The theory was that using NRS waypoints, you could pretty much fly direct from one major area like Los Angeles, to another area, like Chicago in between the pitch and catch waypoints. They derived the pitch and catch using the baseball anology.
wardialer From United States of America, joined Sep 2001, 1201 posts, RR: 0
Reply 8, posted (3 years 17 hours ago) and read 4162 times:
Why cant they just stick with the more standard waypoint entries like VOR and the 5 character fixes.
This seems to be more complex and requires more input and training.
I can see these in www.skyvector.com
fxra From United States of America, joined Jul 1999, 736 posts, RR: 2
Reply 9, posted (3 years 16 hours ago) and read 4148 times:
Back in the day when I first started getting into dispatch, the theory relayed to be was the High Altitude Waypoints (HARs) would allow, and mentioned ealier, greater flexibility for both flight planning and dynamic routing for weather or traffic. There's a system to the naming though I can't be bothered to learn it. In practice, "most" of us when building routes around weather tend to use VOR's to work with. It's easier and habit to know where SLN (Salina, KS) is on a map versus KK54C. PIlots also tend to be way more familiar. Controllers, from my experience, still deal with VORs or named Waypoints (like KIRKE for instance). They're more apt to give you a dct to BFF (or often a dme/radial off a VOR) instead of dct to KD72W for weather avoidance. Old habits die hard.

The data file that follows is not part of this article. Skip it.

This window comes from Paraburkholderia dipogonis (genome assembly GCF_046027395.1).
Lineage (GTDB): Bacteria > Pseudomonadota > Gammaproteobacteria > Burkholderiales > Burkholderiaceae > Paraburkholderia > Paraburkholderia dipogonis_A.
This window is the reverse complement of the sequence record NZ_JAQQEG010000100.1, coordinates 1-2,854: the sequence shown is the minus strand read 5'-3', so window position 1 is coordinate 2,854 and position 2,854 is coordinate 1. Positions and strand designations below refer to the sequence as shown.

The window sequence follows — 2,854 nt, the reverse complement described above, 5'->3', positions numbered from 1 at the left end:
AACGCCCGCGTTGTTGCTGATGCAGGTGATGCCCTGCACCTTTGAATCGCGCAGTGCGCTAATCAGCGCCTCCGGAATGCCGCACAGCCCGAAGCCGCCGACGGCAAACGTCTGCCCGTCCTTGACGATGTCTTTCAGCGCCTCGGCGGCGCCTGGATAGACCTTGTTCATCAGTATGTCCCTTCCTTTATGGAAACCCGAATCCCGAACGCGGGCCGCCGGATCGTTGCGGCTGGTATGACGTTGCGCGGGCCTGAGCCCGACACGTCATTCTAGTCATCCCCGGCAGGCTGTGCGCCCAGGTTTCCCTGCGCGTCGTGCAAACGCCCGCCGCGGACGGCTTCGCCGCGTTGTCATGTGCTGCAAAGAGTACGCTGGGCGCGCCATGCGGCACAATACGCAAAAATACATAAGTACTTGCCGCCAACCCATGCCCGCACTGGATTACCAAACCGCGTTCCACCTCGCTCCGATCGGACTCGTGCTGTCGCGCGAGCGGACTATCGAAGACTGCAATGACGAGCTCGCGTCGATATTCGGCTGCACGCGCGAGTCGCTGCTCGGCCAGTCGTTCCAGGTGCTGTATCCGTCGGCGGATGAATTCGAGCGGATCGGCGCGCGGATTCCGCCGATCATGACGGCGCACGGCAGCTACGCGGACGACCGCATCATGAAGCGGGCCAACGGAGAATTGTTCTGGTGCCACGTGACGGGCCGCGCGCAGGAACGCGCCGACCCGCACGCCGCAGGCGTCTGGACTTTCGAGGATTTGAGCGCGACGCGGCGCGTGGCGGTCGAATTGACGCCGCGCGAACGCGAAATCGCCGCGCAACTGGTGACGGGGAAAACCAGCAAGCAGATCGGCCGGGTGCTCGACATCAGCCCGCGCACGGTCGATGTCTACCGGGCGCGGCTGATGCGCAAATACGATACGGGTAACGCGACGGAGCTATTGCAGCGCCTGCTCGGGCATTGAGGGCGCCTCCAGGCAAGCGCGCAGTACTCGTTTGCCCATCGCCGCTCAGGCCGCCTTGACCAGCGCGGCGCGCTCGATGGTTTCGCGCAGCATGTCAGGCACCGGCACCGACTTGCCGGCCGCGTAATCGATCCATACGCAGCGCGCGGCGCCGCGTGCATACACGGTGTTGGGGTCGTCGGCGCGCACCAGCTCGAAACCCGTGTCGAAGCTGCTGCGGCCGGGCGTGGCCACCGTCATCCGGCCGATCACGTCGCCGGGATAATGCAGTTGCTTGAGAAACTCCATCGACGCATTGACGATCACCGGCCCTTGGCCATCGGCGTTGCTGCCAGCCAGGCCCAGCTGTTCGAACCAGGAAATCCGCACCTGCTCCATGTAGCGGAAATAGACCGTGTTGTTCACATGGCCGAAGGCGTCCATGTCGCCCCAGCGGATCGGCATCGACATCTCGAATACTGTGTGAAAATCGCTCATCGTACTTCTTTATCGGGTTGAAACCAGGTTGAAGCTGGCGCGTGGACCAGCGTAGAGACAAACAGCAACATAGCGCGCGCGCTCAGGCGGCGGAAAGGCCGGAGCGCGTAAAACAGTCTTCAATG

Another issue we run into is Database memory space. ONce you start throwing in all the info for new RNAV SIDs and STARs you start running out of memory quickly (keep in mind I think we're still using Commodore 64 memory discs).
Alias1024 From United States of America, joined Oct 2004, 2994 posts, RR: 2
Reply 11, posted (3 years 9 hours ago) and read 4036 times:
We've been using these waypoints for a few years at my airline and seem to gradually be using them more and more. Really no different for us, just type in the waypoint the same as we would for any other waypoint and that's where the airplane goes.
It is a mistake to think you can solve any major problems with just potatoes.
113312 From United States of America, joined Apr 2005, 627 posts, RR: 1
Reply 12, posted (2 years 12 months 3 days 3 hours ago) and read 3791 times:
These coded waypoints allow a flight route to be defined that is more direct yet off regular airways. By keeping flights, capable of this navigation off of airways that are defined by ground based navaids, capacity for traffic along a general direction can be increased. These waypoints are contained within a database that is loaded into a FMS or INS system. They can be found on contemporary enroute IFR charts. As a general rule, you will find that these waypoints are at the intersection of whole and half units of lattitude and longitude such as N35 00 00/ W97 30 00.